char b = '1';
     
    if(a== b)
    {}
    your could actually see the difference between those two. In the first method u will have to allocated some same for the null char which basically means u are using one more byte for just one byte. But when u declare it as a char u are using just one byte. NOTE char data type takes one byte most of the time.

    ssharish2005
    Last edited by ssharish2005; 12-29-2006 at 07:37 AM.

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    hmm.. i know that if you are to compare to char it should be in == form.. but how come we didn't have an error when we compiled our program using the strcmp in comparing to variable

    ex.
    Input is b
    Code:
    main()
    {
        char x1;
        char a='b';
    
        printf("Input letter: ");
        scanf("%c",&x1);
    
        if ( strcmp ( x1, a ) == 0)
            printf("same letter!!");
    
    return 0;
    }
    output:

    same letter!!

  6. #6
    Just Lurking Dave_Sinkula's Avatar
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    A string has (generally) more than one character. Unless it is a null string, it is not a single character. So comparing single characters using strcmp is not correct.

    SvNo7: your example displays nothing relevant, and is potentially disinformation.
    7. It is easier to write an incorrect program than understand a correct one.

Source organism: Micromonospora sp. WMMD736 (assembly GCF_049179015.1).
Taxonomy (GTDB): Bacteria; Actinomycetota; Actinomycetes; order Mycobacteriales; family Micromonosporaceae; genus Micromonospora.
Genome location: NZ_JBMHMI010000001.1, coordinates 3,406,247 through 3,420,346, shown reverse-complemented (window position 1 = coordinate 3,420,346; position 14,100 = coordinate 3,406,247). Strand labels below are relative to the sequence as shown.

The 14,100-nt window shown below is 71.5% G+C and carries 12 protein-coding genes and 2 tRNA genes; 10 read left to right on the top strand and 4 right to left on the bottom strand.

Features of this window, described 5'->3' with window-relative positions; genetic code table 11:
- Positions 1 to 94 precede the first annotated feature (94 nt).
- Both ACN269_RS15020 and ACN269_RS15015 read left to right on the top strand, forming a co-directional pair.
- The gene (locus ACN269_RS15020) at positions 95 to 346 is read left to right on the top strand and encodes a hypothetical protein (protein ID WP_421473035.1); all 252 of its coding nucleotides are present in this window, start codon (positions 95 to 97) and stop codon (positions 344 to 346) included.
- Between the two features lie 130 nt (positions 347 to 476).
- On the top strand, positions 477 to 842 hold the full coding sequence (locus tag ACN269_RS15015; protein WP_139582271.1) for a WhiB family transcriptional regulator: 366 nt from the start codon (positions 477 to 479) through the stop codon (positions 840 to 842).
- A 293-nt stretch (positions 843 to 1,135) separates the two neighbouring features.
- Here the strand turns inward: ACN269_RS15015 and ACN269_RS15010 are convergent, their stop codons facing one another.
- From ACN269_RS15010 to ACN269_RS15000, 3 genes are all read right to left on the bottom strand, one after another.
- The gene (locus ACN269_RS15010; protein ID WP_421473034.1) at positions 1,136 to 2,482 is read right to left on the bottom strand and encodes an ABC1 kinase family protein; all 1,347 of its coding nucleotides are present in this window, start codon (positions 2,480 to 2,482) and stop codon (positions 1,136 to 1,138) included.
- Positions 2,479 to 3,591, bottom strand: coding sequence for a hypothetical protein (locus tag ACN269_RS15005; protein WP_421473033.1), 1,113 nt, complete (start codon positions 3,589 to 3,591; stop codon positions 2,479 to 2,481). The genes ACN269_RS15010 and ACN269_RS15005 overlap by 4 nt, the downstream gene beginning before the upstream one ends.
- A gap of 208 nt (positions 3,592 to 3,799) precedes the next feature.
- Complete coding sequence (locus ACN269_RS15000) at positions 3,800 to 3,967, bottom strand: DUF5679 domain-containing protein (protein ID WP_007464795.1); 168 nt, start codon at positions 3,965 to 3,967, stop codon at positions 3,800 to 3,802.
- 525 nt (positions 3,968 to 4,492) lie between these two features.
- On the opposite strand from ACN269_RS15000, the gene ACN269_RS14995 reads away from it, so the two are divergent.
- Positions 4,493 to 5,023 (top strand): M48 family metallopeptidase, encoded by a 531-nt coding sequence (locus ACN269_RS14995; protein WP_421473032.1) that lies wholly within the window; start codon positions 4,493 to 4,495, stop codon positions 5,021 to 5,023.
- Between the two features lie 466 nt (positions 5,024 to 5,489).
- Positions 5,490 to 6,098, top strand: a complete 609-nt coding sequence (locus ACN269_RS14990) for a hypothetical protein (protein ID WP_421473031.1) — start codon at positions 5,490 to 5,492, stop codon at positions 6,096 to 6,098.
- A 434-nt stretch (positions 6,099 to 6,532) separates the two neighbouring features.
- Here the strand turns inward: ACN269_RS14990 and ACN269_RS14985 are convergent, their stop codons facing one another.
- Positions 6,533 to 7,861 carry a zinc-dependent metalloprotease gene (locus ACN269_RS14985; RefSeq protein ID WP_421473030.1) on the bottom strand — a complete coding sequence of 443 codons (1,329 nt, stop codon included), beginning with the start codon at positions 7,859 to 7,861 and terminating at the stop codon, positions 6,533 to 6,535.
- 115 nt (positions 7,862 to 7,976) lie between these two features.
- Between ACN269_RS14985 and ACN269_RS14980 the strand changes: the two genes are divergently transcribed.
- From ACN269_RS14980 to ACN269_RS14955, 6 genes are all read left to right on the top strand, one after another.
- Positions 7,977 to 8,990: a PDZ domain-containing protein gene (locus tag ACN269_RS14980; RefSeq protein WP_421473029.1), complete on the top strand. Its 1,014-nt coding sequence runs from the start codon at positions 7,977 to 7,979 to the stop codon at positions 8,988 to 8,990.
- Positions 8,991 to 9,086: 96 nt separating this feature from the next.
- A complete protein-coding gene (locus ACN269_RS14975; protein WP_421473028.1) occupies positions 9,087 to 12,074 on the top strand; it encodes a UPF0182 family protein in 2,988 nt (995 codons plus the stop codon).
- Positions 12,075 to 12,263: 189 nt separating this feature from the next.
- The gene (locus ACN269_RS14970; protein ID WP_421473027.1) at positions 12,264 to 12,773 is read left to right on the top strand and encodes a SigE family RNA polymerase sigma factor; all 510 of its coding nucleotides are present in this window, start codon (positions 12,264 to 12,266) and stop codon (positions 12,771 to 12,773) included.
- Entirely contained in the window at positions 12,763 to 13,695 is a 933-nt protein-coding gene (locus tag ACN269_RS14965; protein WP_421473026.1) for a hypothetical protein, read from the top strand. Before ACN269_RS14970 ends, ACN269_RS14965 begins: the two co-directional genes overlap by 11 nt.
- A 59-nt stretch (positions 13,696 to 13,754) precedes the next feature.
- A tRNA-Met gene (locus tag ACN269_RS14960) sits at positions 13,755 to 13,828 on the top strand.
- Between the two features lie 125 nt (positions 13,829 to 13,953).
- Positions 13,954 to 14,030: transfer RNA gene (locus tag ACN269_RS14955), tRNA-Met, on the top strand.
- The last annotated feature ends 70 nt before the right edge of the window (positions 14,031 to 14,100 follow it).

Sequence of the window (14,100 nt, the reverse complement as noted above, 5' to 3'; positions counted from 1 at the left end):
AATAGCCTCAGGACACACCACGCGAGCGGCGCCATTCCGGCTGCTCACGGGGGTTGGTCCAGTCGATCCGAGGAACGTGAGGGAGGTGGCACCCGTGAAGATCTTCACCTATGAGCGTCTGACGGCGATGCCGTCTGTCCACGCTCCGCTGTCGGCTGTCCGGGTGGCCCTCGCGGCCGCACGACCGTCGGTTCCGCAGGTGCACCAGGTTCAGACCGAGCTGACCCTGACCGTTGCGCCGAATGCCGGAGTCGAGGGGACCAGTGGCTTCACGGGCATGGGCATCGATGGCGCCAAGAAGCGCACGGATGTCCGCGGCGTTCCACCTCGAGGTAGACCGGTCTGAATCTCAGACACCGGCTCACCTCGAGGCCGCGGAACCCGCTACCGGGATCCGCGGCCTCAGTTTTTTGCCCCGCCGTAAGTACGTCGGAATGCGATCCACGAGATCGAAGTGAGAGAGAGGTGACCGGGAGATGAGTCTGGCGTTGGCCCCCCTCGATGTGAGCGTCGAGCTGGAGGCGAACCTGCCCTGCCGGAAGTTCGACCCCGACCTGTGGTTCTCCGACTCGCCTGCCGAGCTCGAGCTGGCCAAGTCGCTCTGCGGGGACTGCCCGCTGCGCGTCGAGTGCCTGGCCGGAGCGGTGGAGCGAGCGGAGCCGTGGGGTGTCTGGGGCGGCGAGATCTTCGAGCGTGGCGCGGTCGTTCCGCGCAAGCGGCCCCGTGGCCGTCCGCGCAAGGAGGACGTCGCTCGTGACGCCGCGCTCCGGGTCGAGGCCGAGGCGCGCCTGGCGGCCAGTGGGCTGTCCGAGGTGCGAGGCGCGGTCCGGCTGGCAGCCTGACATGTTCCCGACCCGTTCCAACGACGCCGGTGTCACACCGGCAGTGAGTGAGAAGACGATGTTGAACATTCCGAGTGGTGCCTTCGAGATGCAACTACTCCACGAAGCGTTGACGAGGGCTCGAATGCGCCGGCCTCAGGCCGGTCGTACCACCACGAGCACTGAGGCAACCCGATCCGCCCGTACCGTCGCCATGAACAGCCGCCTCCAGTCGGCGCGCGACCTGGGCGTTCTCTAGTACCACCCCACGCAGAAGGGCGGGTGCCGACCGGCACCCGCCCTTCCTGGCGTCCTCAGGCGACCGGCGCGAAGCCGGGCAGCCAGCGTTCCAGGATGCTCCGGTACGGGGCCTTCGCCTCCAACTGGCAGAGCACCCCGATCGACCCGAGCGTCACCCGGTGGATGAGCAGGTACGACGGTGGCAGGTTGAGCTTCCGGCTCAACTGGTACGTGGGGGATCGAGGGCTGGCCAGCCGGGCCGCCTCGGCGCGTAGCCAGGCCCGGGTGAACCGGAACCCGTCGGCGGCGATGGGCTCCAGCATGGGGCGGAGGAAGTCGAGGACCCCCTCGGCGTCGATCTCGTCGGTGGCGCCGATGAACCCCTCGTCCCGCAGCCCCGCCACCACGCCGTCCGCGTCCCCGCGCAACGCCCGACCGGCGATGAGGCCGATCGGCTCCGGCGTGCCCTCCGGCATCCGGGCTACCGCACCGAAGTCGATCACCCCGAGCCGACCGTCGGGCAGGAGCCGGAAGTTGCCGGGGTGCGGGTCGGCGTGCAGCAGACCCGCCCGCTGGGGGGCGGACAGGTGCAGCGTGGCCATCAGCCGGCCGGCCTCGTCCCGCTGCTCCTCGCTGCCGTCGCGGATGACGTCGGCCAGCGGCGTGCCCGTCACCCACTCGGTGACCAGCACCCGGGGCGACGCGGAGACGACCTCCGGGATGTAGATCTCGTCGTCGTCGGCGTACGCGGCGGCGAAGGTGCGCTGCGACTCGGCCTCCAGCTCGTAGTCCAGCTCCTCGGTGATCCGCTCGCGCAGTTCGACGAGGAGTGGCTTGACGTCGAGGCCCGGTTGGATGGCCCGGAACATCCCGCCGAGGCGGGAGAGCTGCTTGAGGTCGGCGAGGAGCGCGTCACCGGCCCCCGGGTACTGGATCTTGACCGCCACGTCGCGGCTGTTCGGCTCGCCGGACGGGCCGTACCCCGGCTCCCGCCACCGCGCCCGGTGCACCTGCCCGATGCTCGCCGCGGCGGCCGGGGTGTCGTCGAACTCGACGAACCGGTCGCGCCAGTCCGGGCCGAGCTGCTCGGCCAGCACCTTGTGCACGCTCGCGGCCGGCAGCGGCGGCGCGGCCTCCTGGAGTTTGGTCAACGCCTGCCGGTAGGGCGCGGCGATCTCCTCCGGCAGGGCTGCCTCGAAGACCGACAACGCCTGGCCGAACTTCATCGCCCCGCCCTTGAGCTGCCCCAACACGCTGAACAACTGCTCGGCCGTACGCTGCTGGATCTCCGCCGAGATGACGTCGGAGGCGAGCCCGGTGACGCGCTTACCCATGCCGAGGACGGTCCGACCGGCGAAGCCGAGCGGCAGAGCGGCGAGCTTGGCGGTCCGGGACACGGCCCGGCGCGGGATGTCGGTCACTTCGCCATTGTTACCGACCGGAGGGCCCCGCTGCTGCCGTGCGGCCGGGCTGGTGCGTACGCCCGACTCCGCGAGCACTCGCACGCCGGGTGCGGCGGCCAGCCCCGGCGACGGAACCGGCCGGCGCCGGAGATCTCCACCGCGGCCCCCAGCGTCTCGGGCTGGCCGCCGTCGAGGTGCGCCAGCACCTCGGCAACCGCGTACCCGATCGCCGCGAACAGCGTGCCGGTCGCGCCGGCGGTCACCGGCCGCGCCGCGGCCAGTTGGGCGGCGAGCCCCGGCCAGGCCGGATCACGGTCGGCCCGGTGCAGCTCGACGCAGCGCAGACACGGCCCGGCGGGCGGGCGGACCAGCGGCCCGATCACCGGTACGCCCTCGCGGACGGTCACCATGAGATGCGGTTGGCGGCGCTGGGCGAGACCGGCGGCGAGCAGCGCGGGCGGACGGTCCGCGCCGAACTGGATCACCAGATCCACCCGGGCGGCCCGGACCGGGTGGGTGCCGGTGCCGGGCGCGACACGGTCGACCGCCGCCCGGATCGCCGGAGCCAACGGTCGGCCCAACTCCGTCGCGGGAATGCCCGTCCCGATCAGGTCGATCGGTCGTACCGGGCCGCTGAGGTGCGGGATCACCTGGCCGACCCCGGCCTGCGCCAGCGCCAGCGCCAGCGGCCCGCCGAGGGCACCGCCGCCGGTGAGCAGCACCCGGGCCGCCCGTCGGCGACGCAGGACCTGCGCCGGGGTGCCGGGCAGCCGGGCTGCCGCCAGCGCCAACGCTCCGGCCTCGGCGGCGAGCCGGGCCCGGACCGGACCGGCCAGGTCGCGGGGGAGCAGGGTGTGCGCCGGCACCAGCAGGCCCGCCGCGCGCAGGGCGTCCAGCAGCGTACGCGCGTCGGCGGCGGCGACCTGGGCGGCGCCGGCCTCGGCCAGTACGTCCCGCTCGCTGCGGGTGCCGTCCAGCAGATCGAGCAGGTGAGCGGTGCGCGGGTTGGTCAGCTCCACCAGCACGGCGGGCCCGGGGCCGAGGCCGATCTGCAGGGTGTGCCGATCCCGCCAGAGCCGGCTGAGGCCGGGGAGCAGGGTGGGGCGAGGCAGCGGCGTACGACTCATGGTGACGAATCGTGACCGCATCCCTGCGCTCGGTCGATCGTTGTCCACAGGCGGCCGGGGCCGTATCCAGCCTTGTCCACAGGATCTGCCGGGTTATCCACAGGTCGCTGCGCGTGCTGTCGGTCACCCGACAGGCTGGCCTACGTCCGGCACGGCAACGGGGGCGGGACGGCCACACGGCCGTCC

40. There are two ways to write error-free programs; only the third one works.*

  7. #7
    Registered User ssharish2005's Avatar
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    Quote Originally Posted by SvNo7
    hmm.. i know that if you are to compare to char it should be in == form.. but how come we didn't have an error when we compiled our program using the strcmp in comparing to variable

    ex.
    Input is b
    Code:
    main()
    {
        char x1;
        char a='b';
     
        printf("Input letter: ");
        scanf("%c",&x1);
     
        if ( strcmp ( x1, a ) == 0)
            printf("same letter!!");
     
    return 0;
    }
    output:

    same letter!!
    You should have turned on your warning while compiling this code. The code produces 2 - 3 warning messages. What compiler are u using first of all. For your information her are the warning information